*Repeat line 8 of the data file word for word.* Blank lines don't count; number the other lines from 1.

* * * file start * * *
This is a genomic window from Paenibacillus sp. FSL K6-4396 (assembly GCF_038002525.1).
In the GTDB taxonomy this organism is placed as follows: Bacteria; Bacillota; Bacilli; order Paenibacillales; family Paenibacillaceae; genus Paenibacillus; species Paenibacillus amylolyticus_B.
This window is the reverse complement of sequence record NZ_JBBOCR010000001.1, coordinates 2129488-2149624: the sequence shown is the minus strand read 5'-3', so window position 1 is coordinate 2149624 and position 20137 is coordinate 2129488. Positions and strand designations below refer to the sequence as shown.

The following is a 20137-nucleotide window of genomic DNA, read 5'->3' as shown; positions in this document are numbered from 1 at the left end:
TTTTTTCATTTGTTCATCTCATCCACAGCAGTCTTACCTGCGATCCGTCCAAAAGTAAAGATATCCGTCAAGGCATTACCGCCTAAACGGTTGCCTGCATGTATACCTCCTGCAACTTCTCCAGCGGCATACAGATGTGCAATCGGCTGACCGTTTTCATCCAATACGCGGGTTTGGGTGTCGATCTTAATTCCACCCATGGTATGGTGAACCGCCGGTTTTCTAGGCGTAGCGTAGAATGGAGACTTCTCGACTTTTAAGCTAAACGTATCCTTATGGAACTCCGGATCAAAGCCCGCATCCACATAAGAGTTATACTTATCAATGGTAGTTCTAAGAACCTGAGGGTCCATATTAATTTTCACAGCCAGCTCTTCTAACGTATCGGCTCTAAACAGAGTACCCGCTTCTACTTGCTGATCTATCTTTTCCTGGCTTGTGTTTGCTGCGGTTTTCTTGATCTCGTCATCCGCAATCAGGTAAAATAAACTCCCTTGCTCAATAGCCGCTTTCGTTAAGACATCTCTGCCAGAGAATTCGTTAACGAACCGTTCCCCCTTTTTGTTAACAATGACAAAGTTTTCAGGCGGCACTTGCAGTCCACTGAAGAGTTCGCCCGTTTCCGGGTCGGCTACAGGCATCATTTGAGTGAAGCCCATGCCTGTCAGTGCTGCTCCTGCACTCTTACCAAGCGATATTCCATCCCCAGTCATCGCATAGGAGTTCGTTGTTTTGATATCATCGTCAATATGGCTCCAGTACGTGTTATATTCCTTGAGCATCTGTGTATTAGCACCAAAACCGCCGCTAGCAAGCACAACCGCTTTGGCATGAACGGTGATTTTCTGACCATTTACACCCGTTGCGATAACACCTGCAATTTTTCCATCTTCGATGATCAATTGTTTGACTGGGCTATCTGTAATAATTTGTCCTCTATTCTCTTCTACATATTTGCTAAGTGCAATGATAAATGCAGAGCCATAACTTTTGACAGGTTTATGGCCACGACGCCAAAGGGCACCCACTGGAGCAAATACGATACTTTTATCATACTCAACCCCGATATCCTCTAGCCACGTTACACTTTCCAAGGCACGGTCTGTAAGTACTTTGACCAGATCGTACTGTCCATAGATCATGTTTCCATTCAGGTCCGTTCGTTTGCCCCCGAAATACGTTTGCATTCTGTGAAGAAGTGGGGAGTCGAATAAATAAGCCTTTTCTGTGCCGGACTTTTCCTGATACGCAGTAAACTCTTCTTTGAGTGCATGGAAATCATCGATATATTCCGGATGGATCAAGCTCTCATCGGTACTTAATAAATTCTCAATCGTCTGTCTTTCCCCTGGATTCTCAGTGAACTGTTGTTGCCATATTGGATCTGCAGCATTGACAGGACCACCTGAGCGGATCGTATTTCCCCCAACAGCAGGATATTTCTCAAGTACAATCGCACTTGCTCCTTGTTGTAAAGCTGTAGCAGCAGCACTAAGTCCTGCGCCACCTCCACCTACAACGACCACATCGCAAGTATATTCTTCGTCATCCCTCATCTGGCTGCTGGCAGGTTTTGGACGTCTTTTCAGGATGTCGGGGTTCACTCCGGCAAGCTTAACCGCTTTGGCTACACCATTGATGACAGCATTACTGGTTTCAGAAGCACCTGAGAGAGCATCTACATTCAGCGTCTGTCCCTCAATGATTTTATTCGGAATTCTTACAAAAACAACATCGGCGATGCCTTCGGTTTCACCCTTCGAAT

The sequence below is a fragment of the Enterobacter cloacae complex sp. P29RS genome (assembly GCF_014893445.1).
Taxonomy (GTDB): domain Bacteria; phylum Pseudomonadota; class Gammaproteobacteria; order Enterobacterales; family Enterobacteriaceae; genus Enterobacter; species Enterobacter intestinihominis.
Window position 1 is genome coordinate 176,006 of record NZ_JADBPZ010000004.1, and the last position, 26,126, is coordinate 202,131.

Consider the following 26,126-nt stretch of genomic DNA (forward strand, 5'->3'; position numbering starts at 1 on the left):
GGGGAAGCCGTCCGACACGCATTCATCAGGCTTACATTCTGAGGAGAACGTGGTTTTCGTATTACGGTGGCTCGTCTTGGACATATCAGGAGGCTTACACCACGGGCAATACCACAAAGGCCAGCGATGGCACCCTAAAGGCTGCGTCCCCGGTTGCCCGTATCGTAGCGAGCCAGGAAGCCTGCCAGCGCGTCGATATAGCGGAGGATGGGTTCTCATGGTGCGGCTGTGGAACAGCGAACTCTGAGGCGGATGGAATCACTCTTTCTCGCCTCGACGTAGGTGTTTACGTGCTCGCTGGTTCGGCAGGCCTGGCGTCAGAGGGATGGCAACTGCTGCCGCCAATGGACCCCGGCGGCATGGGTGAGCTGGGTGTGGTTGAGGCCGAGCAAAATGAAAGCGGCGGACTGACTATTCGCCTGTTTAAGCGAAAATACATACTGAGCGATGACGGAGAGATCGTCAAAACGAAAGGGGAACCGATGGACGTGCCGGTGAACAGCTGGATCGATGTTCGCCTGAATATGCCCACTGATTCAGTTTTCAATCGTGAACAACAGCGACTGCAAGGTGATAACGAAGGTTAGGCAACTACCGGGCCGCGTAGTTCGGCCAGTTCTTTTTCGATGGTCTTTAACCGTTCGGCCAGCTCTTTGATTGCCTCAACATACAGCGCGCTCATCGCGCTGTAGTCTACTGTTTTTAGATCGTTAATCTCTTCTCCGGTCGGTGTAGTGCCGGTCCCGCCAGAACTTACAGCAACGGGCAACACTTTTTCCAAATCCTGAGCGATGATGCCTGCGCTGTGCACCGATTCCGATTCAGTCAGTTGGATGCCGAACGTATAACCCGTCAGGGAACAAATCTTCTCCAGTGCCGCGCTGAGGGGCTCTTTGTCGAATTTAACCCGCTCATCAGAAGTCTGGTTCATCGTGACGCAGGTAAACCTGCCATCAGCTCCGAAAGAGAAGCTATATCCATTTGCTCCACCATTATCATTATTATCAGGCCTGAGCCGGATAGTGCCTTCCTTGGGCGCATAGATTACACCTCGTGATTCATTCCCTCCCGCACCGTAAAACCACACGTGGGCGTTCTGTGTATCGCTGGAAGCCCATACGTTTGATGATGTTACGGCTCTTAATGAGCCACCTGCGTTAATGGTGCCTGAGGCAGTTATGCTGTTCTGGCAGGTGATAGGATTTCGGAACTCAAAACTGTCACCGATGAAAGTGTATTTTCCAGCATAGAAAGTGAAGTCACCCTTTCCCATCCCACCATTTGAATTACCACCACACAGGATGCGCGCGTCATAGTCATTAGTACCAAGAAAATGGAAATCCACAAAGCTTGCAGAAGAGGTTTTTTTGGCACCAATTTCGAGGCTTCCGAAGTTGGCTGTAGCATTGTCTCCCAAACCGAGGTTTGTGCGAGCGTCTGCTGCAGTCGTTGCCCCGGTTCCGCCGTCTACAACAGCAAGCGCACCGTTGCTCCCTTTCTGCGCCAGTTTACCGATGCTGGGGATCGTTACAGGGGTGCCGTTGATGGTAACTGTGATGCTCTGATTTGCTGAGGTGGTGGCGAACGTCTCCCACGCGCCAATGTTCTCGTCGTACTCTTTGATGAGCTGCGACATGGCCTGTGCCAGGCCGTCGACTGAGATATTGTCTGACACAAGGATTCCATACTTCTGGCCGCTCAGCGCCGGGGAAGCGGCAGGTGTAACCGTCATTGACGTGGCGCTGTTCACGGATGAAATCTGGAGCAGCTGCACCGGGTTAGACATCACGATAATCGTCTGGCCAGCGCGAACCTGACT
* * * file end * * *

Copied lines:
Window position 1 is genome coordinate 176,006 of record NZ_JADBPZ010000004.1, and the last position, 26,126, is coordinate 202,131.